Communists interrogated by Deineka

Communists interrogated by Deineka
Communists interrogated by Deineka

Painting in Russia during the first years of the communist regime had clear propaganda intentions. And in that there was a style that fit better than any other. We are talking about the realistic forms that we can see, for example, in paintings by artists such as Brodsky. Although this realism sometimes allowed true exaggerations to the greater glory of the Russian Revolution and its protagonists, as we can see in a work like Kustodiev's The Bolshevik.


Communists interrogated by Alexander Deineka

However, although the tone of propaganda in the Russian art of the 20s and 30s of the last century is somewhat generalized and realism the prevailing style, it is true that there are artists who had a contrasting personality that makes their works interesting because of the personal traits they bring.

An example might be Alexander Deineka (1899 – 1969). His is this large canvas (130 x 200 cm) that we show here and whose original can be seen in the Russian Museum of Saint Petersburg. A painting he made in 1933 that bears the title Interrogated Communists, and the sub title “In the May State of the Whites”, in clear allusion to the terminology of the Russian Revolution, where the communists were the reds and the tsarists the whites.

Deinekawhen he was very young he participated in that revolution on the communist side and also playedjournalist. So years later he painted pictures like these in which he supposedly captured memories of him. And he did it with the tone of praise towards the regime but with great expressiveness.

We see in the scene how a standing communist is interrogated while being threatened by several guns pointed at him. Instead he, who already knows the sad end of him, remains proud and firm. In absolute opposition to the characters that are at the table, in an attitude more of an after-dinner than of doing an interrogation. Several generals and soldiers appear there, as well as a priest from the Russian Orthodox Church. And on the white table cloth we see bottles of alcohol and cigarettes, just as on the left side of the canvas there is a woman, a prostitute who still reinforces the idea of ​​corruption in the system.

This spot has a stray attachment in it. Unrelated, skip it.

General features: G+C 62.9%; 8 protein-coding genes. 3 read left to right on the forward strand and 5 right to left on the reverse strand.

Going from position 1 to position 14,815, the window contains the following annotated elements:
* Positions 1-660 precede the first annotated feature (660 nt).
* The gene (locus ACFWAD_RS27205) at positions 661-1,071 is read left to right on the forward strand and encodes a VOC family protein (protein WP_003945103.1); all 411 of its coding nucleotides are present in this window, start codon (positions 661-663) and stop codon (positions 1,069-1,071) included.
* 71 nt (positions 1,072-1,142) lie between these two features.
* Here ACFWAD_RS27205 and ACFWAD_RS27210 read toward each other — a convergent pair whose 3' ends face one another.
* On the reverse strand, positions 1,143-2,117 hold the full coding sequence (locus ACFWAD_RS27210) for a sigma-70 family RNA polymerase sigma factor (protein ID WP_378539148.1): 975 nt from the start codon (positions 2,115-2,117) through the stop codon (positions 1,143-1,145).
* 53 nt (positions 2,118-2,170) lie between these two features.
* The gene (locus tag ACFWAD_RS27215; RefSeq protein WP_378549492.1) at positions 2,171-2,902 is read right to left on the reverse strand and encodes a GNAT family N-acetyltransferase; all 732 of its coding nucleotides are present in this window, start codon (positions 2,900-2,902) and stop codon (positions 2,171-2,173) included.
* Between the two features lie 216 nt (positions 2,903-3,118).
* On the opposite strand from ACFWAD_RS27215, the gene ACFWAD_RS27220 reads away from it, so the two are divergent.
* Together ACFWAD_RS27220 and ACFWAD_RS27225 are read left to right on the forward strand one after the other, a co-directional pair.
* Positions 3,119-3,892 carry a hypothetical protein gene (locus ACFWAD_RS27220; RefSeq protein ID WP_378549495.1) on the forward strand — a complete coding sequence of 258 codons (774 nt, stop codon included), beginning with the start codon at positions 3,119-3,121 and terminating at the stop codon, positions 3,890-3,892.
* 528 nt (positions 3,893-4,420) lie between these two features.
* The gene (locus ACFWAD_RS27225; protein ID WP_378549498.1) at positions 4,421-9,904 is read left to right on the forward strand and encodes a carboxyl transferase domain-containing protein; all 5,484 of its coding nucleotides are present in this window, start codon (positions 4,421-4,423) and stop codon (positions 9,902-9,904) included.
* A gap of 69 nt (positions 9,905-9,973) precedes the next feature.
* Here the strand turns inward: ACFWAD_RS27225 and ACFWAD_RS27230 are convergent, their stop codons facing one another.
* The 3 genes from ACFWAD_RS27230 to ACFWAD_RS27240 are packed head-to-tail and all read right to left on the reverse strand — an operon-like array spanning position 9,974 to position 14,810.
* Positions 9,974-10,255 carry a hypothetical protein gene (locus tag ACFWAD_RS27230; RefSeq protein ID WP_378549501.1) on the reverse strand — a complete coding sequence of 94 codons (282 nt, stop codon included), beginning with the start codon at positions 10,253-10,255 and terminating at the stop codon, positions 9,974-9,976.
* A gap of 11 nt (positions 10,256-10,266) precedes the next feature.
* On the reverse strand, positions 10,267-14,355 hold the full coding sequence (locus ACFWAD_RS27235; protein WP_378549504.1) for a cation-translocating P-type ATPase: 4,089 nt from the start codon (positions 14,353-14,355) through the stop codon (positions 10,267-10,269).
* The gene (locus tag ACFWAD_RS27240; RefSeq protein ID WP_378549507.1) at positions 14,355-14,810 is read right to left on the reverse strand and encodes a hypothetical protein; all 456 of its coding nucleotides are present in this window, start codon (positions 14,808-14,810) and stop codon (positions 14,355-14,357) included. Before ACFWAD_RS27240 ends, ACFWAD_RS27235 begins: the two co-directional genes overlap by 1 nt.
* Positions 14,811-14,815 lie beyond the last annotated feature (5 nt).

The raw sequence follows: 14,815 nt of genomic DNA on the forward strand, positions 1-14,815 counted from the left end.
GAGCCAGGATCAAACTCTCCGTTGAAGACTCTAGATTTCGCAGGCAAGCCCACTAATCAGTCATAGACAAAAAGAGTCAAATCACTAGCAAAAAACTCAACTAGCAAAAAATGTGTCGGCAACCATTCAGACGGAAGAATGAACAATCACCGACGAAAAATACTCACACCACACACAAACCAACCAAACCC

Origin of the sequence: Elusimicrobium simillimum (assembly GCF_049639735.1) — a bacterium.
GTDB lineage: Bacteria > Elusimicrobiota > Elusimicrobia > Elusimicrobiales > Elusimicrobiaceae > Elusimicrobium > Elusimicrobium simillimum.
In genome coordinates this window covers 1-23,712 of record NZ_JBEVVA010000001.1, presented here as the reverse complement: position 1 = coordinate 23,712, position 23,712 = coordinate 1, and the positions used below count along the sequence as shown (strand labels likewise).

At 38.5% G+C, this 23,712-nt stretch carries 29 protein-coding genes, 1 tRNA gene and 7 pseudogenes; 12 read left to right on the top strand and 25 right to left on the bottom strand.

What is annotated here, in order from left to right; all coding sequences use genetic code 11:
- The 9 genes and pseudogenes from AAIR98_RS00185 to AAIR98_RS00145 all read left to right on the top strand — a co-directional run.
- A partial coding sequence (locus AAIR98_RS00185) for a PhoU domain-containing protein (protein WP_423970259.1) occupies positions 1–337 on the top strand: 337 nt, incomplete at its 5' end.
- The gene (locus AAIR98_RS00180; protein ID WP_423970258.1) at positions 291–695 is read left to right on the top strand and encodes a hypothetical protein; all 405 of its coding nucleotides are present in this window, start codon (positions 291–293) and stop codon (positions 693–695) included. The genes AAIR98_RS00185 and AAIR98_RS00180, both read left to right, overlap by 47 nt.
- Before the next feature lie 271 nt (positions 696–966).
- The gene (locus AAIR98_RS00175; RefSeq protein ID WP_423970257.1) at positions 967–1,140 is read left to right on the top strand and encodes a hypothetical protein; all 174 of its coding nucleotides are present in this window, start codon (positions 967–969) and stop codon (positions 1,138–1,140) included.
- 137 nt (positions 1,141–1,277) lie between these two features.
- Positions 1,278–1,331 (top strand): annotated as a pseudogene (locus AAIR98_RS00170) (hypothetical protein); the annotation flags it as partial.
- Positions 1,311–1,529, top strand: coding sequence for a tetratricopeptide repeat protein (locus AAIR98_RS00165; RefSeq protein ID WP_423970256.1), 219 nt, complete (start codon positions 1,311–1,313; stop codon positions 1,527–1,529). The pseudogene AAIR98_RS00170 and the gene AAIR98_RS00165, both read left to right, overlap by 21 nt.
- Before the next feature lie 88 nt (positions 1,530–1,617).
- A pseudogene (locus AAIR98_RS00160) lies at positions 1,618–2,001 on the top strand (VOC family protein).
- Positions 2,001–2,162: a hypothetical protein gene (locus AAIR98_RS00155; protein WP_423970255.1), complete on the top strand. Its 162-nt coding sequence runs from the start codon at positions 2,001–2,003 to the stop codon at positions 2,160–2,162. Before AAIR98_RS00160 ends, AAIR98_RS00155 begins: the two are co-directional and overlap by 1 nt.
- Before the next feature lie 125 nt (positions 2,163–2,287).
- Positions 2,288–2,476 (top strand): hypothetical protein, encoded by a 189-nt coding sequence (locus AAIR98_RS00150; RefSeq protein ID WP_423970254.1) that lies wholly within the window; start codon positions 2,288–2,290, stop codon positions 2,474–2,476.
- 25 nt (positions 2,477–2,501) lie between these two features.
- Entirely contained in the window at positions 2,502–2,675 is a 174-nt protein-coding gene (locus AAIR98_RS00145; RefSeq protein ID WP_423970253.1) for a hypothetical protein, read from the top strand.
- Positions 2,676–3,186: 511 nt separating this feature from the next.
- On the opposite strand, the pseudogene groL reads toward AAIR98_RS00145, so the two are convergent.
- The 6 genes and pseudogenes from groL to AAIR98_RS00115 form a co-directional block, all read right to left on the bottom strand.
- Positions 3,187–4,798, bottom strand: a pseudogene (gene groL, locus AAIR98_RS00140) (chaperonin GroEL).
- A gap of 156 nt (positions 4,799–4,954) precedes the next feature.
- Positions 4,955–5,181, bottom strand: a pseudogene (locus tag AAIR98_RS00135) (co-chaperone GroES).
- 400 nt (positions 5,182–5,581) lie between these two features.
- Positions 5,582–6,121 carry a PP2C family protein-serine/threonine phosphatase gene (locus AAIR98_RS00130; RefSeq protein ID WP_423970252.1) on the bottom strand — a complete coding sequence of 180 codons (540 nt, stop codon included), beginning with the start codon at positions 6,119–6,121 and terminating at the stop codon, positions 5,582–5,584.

The speech and the message is quite clear. But the most valuable thing about the work is the peculiar composition used by the artist, with two groups. The one of the corrupt around the big white table and in the foreground. And that of the characters standing in the background, almost all of them against the light and with hardly any detail, except for the questioned character who, even in that dim light, we can distinguish his gesture of dignity and courage.

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